General Dynamics Beats on Earnings yet Still Disappoints

General Dynamics Beats on Earnings yet Still Disappoints

General Dynamics' earnings report this past week continued a trend of stronger-than-expected results out of America's defense contractors. Make sure to read that with the emphasis on "than expected," however -- because objectively speaking, the news really wasn't that great.

Earnings per share grew barely more than 2% year over year, and while that did in fact beat analyst estimates, management had to do some aggressive rounding up to claim its headline number of "2.3 percent" growth. In fact, net profits at the company increased less than 1%, and the stronger per-share performance owed largely to stock buybacks. Revenues, meanwhile, actually declined a small fraction of one percent, to $7.9 billion.

Second verse, same as the first
Don't expect to see that situation improve much any time soon. In its press release, General Dynamics noted that it ended Q2 with total backlog of $49.4 billion. Adding to the estimated work that the company will receive from ongoing indefinite delivery, indefinite quantity contracts and as-yet unexercised options on contracts it's won, management figures its total, real backlog is probably close to $77.1 billion.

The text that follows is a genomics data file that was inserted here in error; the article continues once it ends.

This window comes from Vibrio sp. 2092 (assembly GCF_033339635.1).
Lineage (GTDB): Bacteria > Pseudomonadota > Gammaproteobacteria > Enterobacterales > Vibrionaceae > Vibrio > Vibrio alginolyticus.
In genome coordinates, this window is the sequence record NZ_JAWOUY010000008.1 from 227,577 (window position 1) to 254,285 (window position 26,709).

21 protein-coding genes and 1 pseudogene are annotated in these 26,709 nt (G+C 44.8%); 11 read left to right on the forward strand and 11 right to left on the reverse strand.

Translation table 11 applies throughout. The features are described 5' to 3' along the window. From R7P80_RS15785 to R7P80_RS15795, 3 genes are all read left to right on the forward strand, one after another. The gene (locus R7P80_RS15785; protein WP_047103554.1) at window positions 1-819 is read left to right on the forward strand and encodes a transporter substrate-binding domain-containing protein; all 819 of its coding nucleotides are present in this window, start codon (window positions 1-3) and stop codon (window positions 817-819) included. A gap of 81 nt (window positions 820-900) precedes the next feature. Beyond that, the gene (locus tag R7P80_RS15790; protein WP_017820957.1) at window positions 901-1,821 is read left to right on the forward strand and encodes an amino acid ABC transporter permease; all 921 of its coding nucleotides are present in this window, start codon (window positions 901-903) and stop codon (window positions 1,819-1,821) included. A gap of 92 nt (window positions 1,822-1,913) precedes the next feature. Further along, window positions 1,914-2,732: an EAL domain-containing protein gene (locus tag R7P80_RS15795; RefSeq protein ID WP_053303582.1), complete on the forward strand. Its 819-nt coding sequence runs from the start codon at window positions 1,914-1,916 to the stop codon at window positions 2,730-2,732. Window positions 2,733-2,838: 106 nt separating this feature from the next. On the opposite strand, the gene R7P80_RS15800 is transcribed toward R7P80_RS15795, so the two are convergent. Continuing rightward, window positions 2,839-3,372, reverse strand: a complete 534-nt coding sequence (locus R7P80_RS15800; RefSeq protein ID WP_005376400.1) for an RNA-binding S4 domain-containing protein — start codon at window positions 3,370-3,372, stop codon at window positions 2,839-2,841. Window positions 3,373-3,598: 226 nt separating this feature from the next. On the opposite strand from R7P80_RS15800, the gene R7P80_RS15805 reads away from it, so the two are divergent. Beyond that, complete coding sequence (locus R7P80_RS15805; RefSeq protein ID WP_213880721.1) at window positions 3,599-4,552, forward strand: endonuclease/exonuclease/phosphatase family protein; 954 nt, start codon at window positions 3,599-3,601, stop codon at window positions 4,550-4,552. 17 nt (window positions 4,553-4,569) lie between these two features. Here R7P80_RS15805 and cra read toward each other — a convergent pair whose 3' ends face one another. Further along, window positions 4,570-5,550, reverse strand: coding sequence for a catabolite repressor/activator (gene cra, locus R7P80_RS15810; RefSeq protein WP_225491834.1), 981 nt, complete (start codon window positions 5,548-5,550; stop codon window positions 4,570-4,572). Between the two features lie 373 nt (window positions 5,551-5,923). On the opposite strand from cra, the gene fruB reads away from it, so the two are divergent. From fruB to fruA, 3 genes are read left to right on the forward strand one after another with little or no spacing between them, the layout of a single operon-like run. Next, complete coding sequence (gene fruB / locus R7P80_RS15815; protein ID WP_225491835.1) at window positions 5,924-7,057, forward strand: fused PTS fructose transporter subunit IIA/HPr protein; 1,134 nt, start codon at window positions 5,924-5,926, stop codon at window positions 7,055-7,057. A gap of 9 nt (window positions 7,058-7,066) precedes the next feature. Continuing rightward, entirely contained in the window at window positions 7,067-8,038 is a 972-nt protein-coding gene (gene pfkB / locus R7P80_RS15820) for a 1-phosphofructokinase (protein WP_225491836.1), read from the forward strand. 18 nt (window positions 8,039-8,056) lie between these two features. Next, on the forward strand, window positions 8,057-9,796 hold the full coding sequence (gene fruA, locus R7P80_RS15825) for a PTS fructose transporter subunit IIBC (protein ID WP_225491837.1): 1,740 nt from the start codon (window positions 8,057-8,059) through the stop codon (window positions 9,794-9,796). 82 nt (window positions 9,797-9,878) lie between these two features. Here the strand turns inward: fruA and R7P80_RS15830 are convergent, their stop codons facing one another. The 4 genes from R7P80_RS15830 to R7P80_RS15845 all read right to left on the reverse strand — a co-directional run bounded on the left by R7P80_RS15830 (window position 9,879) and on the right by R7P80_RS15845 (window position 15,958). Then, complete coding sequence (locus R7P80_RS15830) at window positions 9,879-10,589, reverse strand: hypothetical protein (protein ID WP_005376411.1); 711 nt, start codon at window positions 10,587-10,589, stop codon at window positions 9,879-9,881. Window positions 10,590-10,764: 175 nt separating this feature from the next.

What management didn't mention was that a year ago, it was estimating total backlog at more than $78 billion. With backlog shrinking, there's less work to be done in the future. Consequently, you can expect the company to book fewer revenues going forward as well.

Free cash flow at the firm weakened significantly, with H1 cash profits now trailing reported net income by a good 24.5%. (Put another way, for every $1 in "net profit" the company says it's earning, General Dynamics actually collected only about $0.76.)

This leaves the company trading for a price-to-free cash flow ratio of about 14.4. Admittedly, that's a better number than the "infinity-times-earnings" P/E, which results from General Dynamics' lack of GAAP profits. But it's still a high price to pay for a company that analysts say will grow at only 6.2% per year over the next five years.

So while the company certainly beat expectations, and did a lot better than it might have done in a sequester environment ... it's still not a particularly attractive-looking investment.

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Originally published